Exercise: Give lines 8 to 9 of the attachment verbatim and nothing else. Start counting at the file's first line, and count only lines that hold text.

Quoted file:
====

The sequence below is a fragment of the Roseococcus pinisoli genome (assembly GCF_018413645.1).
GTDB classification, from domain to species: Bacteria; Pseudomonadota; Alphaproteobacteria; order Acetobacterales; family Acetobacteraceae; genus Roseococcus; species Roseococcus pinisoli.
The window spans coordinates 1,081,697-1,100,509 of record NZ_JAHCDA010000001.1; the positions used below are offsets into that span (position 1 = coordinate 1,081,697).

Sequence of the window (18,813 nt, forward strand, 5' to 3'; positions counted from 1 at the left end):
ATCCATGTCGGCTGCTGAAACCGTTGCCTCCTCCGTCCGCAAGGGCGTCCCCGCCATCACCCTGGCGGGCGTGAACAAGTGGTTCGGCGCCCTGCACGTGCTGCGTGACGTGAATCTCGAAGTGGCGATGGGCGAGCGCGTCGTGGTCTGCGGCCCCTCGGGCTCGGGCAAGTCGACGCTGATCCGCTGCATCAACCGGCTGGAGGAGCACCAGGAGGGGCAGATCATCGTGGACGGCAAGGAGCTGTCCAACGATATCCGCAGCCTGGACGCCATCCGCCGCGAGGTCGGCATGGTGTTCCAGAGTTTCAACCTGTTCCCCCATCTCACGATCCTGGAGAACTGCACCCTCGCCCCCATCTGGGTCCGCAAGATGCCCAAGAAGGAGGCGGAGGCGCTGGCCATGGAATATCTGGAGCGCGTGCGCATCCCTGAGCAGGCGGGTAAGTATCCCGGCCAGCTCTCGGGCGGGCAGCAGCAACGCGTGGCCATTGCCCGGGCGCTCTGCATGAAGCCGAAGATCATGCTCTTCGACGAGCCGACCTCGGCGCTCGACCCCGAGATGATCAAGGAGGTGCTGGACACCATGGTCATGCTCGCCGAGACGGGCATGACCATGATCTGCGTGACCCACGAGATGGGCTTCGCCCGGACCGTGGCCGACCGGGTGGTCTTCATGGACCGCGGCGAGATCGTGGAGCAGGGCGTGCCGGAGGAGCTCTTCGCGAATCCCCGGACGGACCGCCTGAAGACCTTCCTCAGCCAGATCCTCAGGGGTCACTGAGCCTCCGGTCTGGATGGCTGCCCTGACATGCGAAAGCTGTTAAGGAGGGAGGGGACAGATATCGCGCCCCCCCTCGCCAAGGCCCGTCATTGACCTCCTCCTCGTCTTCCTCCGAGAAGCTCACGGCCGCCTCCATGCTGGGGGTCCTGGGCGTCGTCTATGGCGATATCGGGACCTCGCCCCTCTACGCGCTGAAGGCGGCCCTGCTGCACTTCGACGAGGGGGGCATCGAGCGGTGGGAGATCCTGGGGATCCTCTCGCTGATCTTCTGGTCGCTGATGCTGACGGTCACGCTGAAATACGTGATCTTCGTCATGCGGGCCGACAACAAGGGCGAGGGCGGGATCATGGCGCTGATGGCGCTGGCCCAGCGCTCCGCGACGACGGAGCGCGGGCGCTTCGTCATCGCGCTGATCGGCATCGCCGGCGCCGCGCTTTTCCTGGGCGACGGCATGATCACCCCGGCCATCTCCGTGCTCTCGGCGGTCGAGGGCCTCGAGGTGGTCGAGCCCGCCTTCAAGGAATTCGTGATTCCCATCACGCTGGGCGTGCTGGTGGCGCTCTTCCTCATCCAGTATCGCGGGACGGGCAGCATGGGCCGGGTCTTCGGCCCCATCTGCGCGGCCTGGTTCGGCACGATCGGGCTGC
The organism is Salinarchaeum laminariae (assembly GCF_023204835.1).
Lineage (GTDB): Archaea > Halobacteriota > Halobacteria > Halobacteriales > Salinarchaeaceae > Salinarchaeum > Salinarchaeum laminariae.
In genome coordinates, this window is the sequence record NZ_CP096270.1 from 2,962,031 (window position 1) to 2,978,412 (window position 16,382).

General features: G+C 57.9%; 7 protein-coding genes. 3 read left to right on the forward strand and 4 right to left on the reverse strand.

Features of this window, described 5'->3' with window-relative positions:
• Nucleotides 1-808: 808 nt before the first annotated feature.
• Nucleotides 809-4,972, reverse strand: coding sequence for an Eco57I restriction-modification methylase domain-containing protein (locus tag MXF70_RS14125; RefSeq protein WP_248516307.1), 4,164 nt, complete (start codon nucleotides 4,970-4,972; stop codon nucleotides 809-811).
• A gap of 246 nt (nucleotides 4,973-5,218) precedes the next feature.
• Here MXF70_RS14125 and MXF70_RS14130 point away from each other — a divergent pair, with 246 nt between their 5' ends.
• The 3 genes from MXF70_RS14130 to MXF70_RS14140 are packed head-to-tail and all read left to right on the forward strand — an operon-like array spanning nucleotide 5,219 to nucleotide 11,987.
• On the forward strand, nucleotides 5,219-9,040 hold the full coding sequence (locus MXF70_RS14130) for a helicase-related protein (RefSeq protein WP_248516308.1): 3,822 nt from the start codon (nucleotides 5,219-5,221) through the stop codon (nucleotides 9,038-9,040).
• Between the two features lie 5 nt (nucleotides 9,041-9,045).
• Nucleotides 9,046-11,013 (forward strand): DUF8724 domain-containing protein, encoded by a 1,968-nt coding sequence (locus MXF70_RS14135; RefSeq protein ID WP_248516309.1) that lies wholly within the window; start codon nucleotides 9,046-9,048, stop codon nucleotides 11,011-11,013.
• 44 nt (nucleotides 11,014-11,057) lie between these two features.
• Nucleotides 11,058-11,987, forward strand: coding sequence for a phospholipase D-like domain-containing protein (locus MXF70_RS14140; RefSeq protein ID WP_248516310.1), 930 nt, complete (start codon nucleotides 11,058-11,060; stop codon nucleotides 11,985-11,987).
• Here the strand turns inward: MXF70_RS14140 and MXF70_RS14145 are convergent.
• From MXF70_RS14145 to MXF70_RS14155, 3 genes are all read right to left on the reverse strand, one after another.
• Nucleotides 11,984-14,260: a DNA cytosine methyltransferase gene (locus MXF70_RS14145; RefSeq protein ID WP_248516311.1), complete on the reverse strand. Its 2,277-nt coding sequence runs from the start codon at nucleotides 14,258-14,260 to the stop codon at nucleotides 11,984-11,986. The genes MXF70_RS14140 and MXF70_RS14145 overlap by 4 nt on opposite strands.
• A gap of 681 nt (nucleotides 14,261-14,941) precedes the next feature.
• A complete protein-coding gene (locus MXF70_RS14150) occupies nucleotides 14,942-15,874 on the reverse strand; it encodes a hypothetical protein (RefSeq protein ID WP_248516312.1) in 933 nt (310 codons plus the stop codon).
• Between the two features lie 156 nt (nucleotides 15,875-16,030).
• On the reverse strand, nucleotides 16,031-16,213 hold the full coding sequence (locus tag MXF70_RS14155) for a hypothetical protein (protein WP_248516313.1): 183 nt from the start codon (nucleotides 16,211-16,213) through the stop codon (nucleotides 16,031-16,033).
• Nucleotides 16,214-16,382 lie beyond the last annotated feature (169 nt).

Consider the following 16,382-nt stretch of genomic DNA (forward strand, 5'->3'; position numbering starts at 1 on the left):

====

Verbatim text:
In genome coordinates, this window is the sequence record NZ_CP096270.1 from 2,962,031 (window position 1) to 2,978,412 (window position 16,382).

General features: G+C 57.9%; 7 protein-coding genes. 3 read left to right on the forward strand and 4 right to left on the reverse strand.